Move to "demoscener" or "demosceners"?
- I Agree, I've had the urge to change it before. In all the years in the demoscene, I've never used the word "demomaker" to describe a fellow scener. Nmrd 14:09, 28 October 2005 (UTC)
the "Swapper/Spreader" is missing, who took care about to spread the own demos and collect other groups demos in Pre-Internet times not a trivial task. —The preceding unsigned comment was added by 184.108.40.206 (talk) 13:05:54, August 19, 2007 (UTC)
- Feel free to add it - I ignored it because I have little knowledge about it. // Gargaj 16:13, 19 August 2007 (UTC)
Europe vs. North America
- I dont think it can be explained, to be honest. It's just "one of those things". // Gargaj (talk) 15:14, 21 October 2010 (UTC)
- Taking the original question literally, there have been and still are demogroups in North America, see demoscene.us. As for the age-old question to why the demoscene wasn't/isn't as big in NA -- yes, population density and long distances. Also, I'd say, economic factors (easier to get a job using demo skills, e.g. game industry, at a younger age -- although more game studios are popping up in Europe now), access to more media, e.g. movies and TV, for consumption, and culture in general (you could also ask "why isn't soccer so popular in the US", for example). --Vossanova o< 15:02, 17 May 2011 (UTC)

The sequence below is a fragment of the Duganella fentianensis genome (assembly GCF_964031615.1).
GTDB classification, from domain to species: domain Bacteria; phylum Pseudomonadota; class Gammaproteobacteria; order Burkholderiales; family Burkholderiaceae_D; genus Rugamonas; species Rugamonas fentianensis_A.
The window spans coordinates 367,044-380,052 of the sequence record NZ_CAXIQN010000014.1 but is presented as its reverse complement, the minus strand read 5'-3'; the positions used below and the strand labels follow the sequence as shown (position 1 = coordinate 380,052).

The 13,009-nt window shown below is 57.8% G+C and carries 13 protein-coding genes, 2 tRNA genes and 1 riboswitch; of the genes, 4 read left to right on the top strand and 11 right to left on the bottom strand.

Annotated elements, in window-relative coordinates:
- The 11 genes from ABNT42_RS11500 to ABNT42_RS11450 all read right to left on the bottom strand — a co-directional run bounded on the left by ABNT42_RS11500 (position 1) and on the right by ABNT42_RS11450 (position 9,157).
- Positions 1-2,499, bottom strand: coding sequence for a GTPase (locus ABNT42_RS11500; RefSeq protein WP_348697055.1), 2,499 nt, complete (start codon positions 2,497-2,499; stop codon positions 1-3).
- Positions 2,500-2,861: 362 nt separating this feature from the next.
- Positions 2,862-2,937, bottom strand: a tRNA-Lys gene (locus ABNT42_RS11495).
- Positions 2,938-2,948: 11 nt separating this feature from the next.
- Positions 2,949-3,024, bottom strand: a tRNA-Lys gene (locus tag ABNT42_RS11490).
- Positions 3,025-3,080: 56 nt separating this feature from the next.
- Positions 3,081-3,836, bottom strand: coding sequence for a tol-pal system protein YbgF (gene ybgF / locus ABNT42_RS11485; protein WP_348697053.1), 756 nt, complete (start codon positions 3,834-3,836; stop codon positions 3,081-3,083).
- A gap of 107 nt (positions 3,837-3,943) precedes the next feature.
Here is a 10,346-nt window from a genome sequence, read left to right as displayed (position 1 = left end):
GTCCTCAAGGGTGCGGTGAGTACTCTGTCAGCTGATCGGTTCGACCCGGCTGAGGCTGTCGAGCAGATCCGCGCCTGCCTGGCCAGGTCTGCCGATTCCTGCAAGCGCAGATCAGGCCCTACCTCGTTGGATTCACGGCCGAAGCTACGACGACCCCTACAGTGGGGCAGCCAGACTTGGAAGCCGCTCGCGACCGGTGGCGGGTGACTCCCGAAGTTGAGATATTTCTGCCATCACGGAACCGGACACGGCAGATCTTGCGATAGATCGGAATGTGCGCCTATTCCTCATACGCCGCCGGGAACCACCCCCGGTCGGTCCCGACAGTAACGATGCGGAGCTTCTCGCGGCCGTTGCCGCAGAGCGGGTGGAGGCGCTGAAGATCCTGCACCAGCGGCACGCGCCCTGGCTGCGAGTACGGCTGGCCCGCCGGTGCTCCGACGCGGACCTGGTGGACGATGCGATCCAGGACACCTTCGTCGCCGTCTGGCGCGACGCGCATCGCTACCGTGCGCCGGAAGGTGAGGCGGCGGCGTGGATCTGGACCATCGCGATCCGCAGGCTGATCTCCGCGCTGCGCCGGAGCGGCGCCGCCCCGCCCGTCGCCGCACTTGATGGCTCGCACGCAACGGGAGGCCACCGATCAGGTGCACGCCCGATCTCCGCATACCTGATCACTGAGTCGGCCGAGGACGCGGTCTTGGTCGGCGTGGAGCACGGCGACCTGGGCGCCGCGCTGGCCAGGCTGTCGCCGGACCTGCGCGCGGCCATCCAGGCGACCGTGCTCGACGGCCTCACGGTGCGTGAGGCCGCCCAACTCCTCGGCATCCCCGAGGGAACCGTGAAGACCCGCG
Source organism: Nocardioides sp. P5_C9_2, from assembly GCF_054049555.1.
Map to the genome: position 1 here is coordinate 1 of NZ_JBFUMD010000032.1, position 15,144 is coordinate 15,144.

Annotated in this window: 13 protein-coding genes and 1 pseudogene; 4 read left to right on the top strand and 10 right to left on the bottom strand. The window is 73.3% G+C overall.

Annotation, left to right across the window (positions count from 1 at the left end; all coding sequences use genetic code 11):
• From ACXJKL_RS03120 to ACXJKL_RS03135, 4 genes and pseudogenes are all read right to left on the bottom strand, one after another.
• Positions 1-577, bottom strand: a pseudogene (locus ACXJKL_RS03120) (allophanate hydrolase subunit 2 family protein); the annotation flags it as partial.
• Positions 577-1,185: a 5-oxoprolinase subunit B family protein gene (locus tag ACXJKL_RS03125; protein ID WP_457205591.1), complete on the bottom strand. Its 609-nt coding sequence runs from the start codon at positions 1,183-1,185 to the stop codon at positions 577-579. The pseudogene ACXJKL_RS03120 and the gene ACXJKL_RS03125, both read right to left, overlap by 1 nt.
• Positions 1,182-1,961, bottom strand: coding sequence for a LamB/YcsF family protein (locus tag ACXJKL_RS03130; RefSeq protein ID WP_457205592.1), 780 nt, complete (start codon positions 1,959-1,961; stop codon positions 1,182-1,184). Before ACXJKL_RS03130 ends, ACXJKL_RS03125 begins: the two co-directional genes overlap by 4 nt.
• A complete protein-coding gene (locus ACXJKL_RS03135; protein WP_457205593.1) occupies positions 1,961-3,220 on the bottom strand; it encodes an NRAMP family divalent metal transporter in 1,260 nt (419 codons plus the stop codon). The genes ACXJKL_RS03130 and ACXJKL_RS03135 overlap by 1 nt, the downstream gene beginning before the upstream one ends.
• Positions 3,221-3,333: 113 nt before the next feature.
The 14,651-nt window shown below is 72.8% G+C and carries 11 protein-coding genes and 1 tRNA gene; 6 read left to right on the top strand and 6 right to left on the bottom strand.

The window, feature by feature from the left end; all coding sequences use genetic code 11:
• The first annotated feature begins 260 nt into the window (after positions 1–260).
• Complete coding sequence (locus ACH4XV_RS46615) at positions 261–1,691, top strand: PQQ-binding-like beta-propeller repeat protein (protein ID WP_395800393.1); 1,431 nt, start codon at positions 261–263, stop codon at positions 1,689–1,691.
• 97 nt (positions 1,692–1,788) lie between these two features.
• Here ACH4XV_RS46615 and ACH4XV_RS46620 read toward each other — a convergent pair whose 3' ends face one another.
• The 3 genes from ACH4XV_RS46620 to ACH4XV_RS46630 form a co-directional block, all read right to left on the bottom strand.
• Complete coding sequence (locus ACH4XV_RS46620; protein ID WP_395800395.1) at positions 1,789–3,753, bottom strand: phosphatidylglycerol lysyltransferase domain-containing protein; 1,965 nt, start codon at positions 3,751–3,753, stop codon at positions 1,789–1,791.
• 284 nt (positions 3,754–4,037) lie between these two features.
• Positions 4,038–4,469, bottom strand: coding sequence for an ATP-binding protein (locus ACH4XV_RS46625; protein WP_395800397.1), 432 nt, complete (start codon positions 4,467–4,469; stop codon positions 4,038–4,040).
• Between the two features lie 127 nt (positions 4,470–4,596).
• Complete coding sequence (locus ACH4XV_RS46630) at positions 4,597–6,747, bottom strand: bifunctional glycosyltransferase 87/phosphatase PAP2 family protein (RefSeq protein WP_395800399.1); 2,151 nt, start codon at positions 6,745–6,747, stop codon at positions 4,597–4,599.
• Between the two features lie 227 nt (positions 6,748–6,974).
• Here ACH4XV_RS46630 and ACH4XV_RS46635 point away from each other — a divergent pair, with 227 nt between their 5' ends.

- Computer DEMOs -- The Story So Far by Petri Kuittinen published in Intelligent Agent 4.1 Winter 2004 - a seven page illustrated essay on the historical background to the demo scene.
- THE HACKER DEMO SCENE AND IT'S CULTURAL ARTEFACTS - a 23 page paper from 1995 by George Borzyskowski
There is also this 2007 paper on procedural Audio by Andy Farnell, but it only contains two sentences on page 12 referring to demoscene pioneers Farbrausch and The Black Lotus (the latter now deleted from the English wikipedia but readable in the German wikipedia here and listed in this German encyclopedia on the demoscene ). -84user (talk) 21:12, 18 April 2013 (UTC)
Rename to Demoscene Group?
This title is novel and strange to me, and reads like "Musicband" or "Gamecompany". Was it used when creating the article to represent the concept, or can I see it mentioned in various diskmags or the like? Henrik Erlandsson 18:26, 21 September 2014 (UTC) — Preceding unsigned comment added by HenrikErlandsson (talk • contribs)